Note: The "Raid of the Day" features accounts of police raids I've found, researched, and reported while writing my forthcoming book Rise of the Warrior Cop: The Militarization of America's Police Forces. It's due out in July, but you can pre-order it here.

In the mid-1980s, the federal government and the state of California stated the Campaign Against Marijuana Planting, or CAMP. The program combined federal law enforcement and military resources with state law enforcement in an effort to eradicate marijuana cultivation in the northern part of the state.

It effectively turned parts of California into a military zone. CAMP sent U-2 spy planes over the skies to search for pot, then sent -- literally -- black helicopters full of armed National Guard troops, drug cops, and sometimes even volunteers to cut down the plants. Anyone who happened to be nearby could be detained, often at gunpoint.

Journalist Dan Baum writes in his book Smoke and Mirrors, that CAMP roadblocks started hauling whole families out of cars and holding them at gunpoint while searching their vehicles without warrants. CAMP troops . . . went house to house kicking in doors and ransacking homes, again without warrants." California Attorney General John Van de Kamp also recruited LAPD cops to raid suspected pot grows in the northern part of the state. Baum reported that the the feeling within the department was that spending a couple weeks of raiding hippies in a place like Humboldt County was like "summer camp."

More from Baum:

A CAMP team rousted a family form their home at gunpoint and shot their dog. A CAMP helicopter chased a nine-year-old girl down a dirt road and pointed guns at her. Another hovered so low over a woman taking an outdoor shower that she could see the pilot laughing. CAMP troops were searching without warrants not only the homes of suspected pot growers, but also the neighbors' homes as well, ostensibly to "protect themselves." Once inside, the troops would empty the refrigerator, pilfer what they wanted, and leave empty beer cans on sofas and counters. No home or vehicle in Humboldt County was immune from a helicopter assault and a warrantless search. The citizens of the county, who had first welcomed CAMP as a way to get rid of dangerous lawbreakers, now viewed the operation as an occupying army.

The journalist and drug law reform advocate Arnold Trebach also tells a series of CAMP anecdotes in book The Great Drug War.

At about 9 am on August 16, 1984, Charles Ervin Keys and his five-year-old son Arthur spotted a diamond formation of helicopters coming toward their home. The choppers came with 100 feet of Keys' hillside home, "shaking and blowing the tree tops." A half hour later, the largest helicopter came back while Keys was in his outhouse. The pilot maneuvered the aircraft to eye level, then hovered, "watching me defecate . . . He blew the toilet paper away and Arthur had to retrieve it for me." Later, CAMP troops entered Keys' home while he was away, without a warrant, and seized his .22-caliber rifle. Keys had already sworn he was not growing marijuana, and they had produced no evidence to the contrary. Yet when he complained and asked for the return of his gun, he was told to keep quiet, or he'd be arrested and charged with cultivation.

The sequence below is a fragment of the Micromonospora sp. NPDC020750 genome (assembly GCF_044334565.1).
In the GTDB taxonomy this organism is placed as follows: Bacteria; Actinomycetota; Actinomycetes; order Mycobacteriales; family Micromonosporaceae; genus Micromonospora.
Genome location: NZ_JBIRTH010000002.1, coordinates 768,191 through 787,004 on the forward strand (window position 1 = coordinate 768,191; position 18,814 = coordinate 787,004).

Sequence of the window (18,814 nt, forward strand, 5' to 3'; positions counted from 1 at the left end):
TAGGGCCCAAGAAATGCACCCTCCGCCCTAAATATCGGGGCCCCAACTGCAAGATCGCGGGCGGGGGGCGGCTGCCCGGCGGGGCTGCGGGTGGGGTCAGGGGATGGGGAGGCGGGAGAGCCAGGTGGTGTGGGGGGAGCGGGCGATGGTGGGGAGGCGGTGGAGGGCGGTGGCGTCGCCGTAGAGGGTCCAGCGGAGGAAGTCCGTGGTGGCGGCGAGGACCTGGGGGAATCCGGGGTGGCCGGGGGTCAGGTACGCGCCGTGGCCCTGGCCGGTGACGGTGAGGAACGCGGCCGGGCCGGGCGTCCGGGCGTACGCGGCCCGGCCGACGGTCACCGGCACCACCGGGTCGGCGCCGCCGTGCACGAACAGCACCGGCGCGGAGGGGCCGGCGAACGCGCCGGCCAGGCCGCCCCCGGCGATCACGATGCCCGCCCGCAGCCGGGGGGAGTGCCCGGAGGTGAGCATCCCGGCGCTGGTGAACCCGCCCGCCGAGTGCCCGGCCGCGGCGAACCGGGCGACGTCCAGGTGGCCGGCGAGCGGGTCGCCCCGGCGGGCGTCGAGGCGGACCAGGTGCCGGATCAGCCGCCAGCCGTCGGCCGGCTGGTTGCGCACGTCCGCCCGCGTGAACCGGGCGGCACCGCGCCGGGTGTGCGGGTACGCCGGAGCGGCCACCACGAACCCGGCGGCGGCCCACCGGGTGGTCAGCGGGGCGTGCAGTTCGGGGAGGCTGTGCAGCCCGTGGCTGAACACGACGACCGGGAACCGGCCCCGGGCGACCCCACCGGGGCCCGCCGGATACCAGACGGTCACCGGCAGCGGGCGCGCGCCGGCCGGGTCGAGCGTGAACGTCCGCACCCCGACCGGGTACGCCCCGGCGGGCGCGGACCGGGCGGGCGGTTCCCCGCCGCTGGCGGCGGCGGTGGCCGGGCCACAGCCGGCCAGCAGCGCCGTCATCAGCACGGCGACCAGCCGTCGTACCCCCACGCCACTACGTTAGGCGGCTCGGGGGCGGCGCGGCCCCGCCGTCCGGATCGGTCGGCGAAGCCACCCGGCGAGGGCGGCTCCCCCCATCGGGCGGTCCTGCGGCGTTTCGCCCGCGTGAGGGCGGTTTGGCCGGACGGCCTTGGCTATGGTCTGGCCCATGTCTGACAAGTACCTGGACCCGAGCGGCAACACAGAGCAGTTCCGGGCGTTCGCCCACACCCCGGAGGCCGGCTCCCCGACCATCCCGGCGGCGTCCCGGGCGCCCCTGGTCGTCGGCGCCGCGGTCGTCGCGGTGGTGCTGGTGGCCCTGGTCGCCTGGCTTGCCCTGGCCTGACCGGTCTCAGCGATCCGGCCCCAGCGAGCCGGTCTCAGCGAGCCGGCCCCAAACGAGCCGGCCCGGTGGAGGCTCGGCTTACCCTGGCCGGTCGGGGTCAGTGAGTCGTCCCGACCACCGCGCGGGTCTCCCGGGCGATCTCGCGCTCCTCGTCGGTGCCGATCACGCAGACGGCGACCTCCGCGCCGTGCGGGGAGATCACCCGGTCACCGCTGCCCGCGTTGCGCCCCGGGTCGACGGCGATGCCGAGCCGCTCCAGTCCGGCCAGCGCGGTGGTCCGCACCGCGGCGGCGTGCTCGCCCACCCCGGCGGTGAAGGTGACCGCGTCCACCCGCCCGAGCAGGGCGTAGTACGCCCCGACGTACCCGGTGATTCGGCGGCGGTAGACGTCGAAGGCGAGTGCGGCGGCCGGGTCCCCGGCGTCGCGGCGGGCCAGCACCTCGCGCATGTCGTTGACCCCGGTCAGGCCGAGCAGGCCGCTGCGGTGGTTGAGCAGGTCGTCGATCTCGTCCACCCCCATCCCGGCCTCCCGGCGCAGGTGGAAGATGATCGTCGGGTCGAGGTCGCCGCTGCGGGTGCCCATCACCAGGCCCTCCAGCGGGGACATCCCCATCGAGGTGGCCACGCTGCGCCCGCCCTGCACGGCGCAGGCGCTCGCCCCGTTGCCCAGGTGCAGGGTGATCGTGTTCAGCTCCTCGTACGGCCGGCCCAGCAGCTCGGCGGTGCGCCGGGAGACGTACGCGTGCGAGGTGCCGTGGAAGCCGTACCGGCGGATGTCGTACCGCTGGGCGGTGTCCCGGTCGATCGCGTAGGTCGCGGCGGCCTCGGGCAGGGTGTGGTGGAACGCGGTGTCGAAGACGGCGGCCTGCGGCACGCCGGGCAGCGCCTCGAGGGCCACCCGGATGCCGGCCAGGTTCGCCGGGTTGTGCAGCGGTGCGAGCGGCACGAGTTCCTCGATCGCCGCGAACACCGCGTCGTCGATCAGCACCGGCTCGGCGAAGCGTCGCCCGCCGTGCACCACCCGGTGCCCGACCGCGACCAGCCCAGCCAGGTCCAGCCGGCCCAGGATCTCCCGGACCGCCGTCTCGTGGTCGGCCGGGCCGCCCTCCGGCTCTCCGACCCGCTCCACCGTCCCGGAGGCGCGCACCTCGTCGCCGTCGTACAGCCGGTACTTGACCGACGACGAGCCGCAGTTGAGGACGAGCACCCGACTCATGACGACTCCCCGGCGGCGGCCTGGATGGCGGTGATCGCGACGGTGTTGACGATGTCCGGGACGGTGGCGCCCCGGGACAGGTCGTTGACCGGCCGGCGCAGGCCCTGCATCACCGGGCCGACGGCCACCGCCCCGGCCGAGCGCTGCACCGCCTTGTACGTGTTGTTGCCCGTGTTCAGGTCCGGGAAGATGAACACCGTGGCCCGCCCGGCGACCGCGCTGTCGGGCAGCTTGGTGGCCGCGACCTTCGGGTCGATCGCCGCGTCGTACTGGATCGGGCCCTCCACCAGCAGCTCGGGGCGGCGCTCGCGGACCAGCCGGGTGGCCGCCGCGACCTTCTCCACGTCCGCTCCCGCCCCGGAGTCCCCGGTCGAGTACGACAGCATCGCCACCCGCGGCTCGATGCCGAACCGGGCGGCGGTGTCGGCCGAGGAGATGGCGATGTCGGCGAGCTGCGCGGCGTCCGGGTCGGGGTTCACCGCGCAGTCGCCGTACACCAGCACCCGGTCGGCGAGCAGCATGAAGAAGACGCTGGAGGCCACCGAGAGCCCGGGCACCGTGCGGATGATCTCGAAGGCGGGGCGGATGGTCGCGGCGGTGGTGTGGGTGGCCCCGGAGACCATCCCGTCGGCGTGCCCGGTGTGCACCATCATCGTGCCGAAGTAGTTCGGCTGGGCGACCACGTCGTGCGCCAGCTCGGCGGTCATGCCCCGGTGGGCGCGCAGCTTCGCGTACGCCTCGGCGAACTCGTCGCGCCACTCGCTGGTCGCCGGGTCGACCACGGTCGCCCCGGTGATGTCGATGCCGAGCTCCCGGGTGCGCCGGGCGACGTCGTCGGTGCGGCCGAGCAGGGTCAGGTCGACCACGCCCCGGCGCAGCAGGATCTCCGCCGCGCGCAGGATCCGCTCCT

Marilyn Bewith, 52, described herself as a "conservative Republican." She kept a journal during the CAMP raids. From an entry on August 17, 1984: "They came again this morning at about 8:00 o'clock. A large cargo-type helicopter flew low over the cabin, shaking it on its very foundations. It shook all of us inside, too. I feel frightened . . . I see how helpless and tormented I am becoming with disgust and disillusionment with the government which has turned this beautiful country into a police state . . . I feel like I am in the middle of a war zone.

The following month, the helicopter buzzed the home of Allison Osbourne, who lived in the town of Briceland with two young girls. "It seems that we are in Vietnam or Nicaragua," she wrote. "The helicopters chased them (two 12-year-old-girls) up Perry Meadow Road, for about 20 minutes. When my daughter and her friend would hide under the bushes, the helicopters would lift up; when the girls would try to run to the nearest house, the 'copters would come again and frighten them . . . They saw guns, and though they were going to be shot!"

"As I came around a bend, a CAMP troop with an M--16 rifle was standing in the road," wrote Hal Friedberg. He told me to halt. I kept moving and told him I was later for work. He told me to 'stop or I will shoot your ass.' I stopped. I asked him why he stopped me. He told me to put my hands on the dash. He then radioed someone else saying that "I have two suspects. What should I do?" He was told to let us go . . . The whole time his weapon was pointed at us, and at some point he was joined by two other troops with weapons pointed at us . . . I was shaken and highly nervous the whole day."

Within a year, the CAMP program had extended to other states, and by 1985 was operating in all 50. The program is still operational today.